The answer is yes — but you shouldn’t need to customize your overall process in each region to stay compliant. The process for how you manage data in Europe doesn’t need to differ from your process in the U.S. simply because the regions have different regulations. When you have established data governance processes, regulatory compliance review is just one step in the process. The content may be different, but the steps in your overall onboarding process remain the same.
In both instances, understanding the nuances of data vs. content — and how a global approach will benefit local efforts — can help get all stakeholders on board.
3 Ways to Get an International Enterprise Data Governance Rollout Started
Creating good data governance practices that support global expansion doesn’t happen overnight. But by following these three steps, you can lay a strong foundation.
1. Start with global standards and processes, then localize where necessary.
When it comes to the data itself, as well as your data governance processes, it’s important to keep the overall process of data management centralized and standardized at the enterprise level.
For example, your product data may need to be translated or converted into imperial or metric units — but, ideally, that occurs after the data is pulled from the central data hub. From there, each region can apply localized content, such as romance copy, to target their specific market.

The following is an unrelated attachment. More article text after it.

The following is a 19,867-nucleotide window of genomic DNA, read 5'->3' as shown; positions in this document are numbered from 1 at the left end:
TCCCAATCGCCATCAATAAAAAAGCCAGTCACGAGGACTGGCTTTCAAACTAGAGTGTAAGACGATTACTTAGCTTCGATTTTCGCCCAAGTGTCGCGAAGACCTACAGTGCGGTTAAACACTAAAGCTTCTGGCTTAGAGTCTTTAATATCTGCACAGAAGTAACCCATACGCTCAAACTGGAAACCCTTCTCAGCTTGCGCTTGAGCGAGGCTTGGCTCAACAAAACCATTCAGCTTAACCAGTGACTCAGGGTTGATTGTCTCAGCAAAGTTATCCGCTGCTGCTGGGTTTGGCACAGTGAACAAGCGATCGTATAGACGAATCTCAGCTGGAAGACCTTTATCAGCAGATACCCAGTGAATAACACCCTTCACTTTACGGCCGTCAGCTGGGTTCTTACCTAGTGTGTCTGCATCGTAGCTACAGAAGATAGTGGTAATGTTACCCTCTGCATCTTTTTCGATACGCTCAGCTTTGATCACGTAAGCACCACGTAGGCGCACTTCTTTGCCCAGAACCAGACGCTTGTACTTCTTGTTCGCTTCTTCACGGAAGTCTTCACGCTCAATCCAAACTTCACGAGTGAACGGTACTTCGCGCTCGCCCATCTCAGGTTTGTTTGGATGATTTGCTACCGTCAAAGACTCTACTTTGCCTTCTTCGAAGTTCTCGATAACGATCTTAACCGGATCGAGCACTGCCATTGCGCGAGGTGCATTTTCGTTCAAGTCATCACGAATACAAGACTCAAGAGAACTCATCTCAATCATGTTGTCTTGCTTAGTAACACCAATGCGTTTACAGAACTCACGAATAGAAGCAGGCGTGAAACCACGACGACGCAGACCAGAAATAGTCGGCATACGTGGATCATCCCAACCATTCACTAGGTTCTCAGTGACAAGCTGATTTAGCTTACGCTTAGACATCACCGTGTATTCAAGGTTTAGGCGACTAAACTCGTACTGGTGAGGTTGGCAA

Similarly, you can set your governance processes at the global level, then apply those standards to different regions where the local business can make changes where necessary.
2. Emphasize change management at every level.
Involving key stakeholders and getting their support is crucial to the process. When developing global standards, executive sponsorship is key. You’ll also need stakeholder support at the local level once you roll out to all the regions.
3. Don’t build around exceptions — manage them.
When building out your processes, you’ll want to establish a system that works globally, then deal with exceptions when you encounter them. Many companies make the mistake of designing an entire solution around exceptions, which doesn’t adequately serve the global organization.
Help to Expand Across the Globe
Successful geographic expansion can be a big win for your company, but managing your data through the process is essential. You’ll need a versatile PIM or MDM solution and a team to guide you through the inevitable ups and downs.
Winshuttle EnterWorks provides the scalable data hub (for PIM and multiple data domains) that you’ll need to expand into new products, markets, and geographies. Joined with Pivotree’s MDM expertise, you’ll have a combination that has helped over 30 joint manufacturing customers master their data and move forward with confidence.
To learn more, download our Joint Solution Overview here.
About the author
Rob has over 20 years of experience in helping customers unlock the value of their enterprise information. As Director of MDM at Pivotree, Rob has worked with multiple data domains and with the majority of MDM solutions on the market. He is a member of Pivotree’s MDM Advisory Team- dealing directly with clients to create strategies and solutions around Master Data, Data Governance, and Vendor Collaboration.